- Skimming: Scammers will attach small devices to an ATM that can read what you type and steal financial data.
2. Accessing Mobile Banking Services In Public
Image by Gerd Altmann
Using your mobile banking in public may feel like an ordinary activity, but it allows shoulder surfers to access your data.
For example, say you are at the supermarket or airport and want to access your funds. You need to verify your bank account so it can launch the app. So, you swiftly enter your information.
Someone behind you can see the credentials you used to sign in. Later, the hacker will access your bank account with the same information they spied on when you used it.
3. Overcrowded Areas
Imagine you are out with your homies at a restaurant or bar and want to put funds in your account to cover the tab. A shoulder surfer may be standing close and can see you typing your credit card details. They will drain your bank account.
In another instance, a victim may unintentionally leave their device alone in public to use the restroom. But wait, the thief has just watched the victim type their username and password into the instrument and can quickly use the information to unlock the device and expose private information.
4. Public Transportation
Trust me; it is not the best experience. Once my mobile device went missing while traveling on vacation, fraudsters gained information about my bank details, digital wallets, and email. They could even change my passwords and log me out of my accounts.
Hackers can easily view the mobile phone displays of others and overhear their conversations on overcrowded public transportation. Think about it. You often use a phone while on public transit. But shoulder surfers are in the ideal position to read your data. They may take your phone or wallet and obtain control over your private data.
5. Public WiFi
Image by Mohamed Hassan
If you log into accounts while using the WiFi at a nearby cafe, your valuable data may be in danger of breach. Additionally, without the support of a VPN, hackers can steal private information exchanged over a public WiFi network.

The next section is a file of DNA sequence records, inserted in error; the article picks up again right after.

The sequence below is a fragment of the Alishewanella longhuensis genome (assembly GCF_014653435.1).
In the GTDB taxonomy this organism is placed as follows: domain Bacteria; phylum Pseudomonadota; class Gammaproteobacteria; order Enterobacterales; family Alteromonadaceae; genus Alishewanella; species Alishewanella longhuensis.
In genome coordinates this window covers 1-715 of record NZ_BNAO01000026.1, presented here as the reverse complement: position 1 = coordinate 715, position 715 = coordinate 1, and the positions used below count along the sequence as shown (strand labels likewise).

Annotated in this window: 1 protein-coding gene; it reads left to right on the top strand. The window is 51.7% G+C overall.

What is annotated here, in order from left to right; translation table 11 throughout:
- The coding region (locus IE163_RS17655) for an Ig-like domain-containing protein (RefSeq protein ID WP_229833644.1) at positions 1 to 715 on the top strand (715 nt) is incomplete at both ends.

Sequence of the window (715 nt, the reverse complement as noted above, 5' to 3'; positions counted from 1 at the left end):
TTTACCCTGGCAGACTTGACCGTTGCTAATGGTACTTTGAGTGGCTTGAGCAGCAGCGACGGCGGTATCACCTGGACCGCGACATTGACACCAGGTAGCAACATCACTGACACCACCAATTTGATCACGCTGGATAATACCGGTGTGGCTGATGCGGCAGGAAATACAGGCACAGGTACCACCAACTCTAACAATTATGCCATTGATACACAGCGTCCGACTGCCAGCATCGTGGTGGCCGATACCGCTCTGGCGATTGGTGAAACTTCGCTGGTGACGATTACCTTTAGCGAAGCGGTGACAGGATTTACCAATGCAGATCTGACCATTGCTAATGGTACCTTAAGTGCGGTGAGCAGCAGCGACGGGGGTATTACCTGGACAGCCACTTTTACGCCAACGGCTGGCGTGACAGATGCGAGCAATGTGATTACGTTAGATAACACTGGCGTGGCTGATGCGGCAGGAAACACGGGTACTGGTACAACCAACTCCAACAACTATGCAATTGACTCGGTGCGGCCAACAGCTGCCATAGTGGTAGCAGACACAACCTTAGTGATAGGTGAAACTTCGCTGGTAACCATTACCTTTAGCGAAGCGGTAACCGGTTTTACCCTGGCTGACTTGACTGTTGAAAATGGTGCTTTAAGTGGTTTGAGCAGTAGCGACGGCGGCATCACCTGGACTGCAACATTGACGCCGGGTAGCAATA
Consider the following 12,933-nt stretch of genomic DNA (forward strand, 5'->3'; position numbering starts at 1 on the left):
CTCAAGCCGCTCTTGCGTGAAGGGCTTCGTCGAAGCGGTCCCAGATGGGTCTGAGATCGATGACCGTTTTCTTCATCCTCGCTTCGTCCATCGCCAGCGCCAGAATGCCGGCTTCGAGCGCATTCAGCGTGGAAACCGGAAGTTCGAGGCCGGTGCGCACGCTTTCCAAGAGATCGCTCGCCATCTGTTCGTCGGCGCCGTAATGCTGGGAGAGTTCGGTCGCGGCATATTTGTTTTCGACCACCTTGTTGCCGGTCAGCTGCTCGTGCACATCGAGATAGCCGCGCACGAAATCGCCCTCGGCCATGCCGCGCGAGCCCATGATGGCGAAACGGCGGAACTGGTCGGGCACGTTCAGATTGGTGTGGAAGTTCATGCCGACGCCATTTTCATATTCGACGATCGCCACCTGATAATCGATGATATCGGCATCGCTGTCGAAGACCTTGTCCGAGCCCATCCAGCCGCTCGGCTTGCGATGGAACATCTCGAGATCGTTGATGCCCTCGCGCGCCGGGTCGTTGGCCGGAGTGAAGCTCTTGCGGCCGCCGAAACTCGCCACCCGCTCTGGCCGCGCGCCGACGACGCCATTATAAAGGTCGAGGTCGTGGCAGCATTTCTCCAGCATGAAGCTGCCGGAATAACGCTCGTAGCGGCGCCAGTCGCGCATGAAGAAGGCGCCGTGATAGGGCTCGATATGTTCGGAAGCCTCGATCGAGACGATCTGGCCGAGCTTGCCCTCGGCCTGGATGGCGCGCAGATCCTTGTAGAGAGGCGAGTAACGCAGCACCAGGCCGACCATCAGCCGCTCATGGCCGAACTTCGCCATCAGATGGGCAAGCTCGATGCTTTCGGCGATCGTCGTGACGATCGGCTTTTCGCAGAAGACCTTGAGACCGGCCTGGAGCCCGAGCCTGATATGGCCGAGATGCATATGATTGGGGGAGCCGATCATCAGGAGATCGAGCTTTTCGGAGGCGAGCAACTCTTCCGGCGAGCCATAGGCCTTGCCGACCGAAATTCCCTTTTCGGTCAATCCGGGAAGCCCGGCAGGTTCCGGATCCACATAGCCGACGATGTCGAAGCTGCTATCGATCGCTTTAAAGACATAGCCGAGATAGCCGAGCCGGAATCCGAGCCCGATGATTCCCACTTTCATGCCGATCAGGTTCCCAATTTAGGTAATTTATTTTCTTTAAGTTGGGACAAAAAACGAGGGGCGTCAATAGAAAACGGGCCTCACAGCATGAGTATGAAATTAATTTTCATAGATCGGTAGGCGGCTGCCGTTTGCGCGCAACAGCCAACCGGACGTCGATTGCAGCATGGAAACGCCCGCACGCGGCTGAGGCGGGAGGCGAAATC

Unfortunately, you will have yet to learn that it is taking place. The attacker gathers all your information from a distance while you are busy on Facebook, Instagram, or doing other work.
6. Phone Conversations In A Public Place
Consider a scenario in which your son calls you on the phone and wants your credit card information to make a purchase online. Now: as you read your bank and credit card number or other personal data aloud, an attentive shoulder surfer can hear your discussion and note your personal details. Scammers may not always watch you type; they may also listen to what you are saying.
7. Using The Laptop In Public
Browsing financial accounts on a laptop in public is a no-no and less secure than you believe. A shoulder surfing attack can occur while working at a public location. Since a laptop screen has more visibility from a distance than a mobile device, shoulder surfers have the perfect chance to gather sensitive data.
You could be logging into your accounts, not knowing that someone is observing the screen. Shoulder surfers may copy your account details and use them for hacking.